I like stories. I like telling stories, listening to stories, reading stories. Yesterday, we endured a debate about stories that reinforced for me the power of story.
The topic was Rule 44, my summary of which goes like this: if adopted, Rule 44 gives the General Conference permission to vote to break into small groups to discuss the topic at hand in small groups using a structured story-telling format. Not some crazed, wildcat, yelling thing. But a facilitated small group conversation for a set length of time on a particular topic. And when that time is up, Roberts Rules goes back into effect and things are very much back into the kind of order that is "usual." It has been fairly clear that Rule 44 offered as a way to encounter the topic of homosexuality in the church in a different way than in the past, but it has also been clear, at least to me, that if adopted it could be used for other topics if the body voted to do so. I will allow someone else explain those details, you can find them here: Rule 44 from UMNS.
This is my 4th General Conference. I've been a member of our Jurisdictional delegation five times. This means I've been a close observer of the proceedings, in both a literal and physical sense, for 16 years. The debate never feels good. Sometimes it starts well - perhaps we hear that the committee work has been honest and true, maybe we hear there is a willingness to remove language that some find harmful. Then we get everyone on the floor together in the second week, group debate begins, and I watch as the committee members who bring their work from the first week with a spirit of hope - crumble before my eyes. I was hopeful that Rule 44 might give everyone a break. A break from speeches made by one person at a microphone that feel like yelling, a break from words that some experience as a rallying cry that others experience as eviscerating.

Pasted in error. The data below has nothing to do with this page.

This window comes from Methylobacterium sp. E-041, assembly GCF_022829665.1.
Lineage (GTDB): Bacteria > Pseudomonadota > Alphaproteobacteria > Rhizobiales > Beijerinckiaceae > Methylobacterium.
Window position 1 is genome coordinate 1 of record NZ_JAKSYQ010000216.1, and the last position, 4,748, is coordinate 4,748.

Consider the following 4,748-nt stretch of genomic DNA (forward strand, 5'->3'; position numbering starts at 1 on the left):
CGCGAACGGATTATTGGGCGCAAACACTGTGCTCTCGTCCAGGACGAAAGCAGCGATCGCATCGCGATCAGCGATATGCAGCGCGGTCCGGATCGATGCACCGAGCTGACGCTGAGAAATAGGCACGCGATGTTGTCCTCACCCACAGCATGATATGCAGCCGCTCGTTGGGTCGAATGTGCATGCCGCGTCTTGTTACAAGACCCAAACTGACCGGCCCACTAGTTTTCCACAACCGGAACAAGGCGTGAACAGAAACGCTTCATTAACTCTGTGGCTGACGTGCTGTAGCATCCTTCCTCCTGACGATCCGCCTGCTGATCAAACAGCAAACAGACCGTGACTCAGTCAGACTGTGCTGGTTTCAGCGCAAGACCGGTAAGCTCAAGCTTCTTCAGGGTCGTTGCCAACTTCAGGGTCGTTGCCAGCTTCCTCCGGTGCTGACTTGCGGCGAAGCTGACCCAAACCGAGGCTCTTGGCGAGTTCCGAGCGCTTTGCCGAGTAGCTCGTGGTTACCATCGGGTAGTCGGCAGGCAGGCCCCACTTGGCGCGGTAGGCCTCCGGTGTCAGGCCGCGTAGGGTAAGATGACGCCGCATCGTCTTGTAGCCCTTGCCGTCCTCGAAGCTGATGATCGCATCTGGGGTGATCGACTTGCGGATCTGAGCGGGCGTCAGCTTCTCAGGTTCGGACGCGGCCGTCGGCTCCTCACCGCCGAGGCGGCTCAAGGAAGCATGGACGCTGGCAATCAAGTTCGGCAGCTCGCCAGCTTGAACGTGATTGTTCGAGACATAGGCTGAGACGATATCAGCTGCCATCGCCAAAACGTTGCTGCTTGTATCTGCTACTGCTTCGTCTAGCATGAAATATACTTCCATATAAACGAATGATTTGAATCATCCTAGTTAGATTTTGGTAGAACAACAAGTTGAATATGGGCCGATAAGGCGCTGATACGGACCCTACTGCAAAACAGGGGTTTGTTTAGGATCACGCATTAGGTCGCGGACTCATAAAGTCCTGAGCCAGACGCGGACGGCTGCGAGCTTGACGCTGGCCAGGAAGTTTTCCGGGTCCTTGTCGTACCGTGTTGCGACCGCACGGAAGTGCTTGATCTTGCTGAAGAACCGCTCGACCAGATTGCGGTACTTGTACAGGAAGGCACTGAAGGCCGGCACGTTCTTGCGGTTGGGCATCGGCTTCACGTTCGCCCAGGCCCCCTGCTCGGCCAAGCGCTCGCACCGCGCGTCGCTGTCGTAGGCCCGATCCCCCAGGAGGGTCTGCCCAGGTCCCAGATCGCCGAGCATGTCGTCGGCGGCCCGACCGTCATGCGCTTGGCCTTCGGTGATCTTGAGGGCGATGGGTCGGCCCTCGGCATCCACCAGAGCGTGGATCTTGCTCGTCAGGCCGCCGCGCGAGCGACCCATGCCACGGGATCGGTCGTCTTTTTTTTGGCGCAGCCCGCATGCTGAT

Here's a happy photo of a rainbow unicorn. I found this at the Penny Pincher cafe in near Pioneer Square. It's a reward for reading this far.
So. I was interested in the debate about whether to adopt Rule 44. The first thing that happened was it took a while to get to the part where the delegates voted on it at all. The next thing that happened was that it sounded like those who were opposed to Rule 44 really did not want to hear stories. I don't think they were concerned about not wanting to share their stories - I base this assumption on the amount of words they used to voice their opposition. I honestly think they were afraid of hearing other people's stories. If I had to re-write some of the debate as a cartoon, the word bubbles would say "I refuse to honor your truth as real!" or "stop talking, I want to do all the talking!" or "I forgot the part of the Bible where Jesus says there's enough love for everyone!" I find this distressing. I'd like to see us listen to each other. I think we can be compassionate and not agree with each other, all at the same time. I think we can make space for all the stories.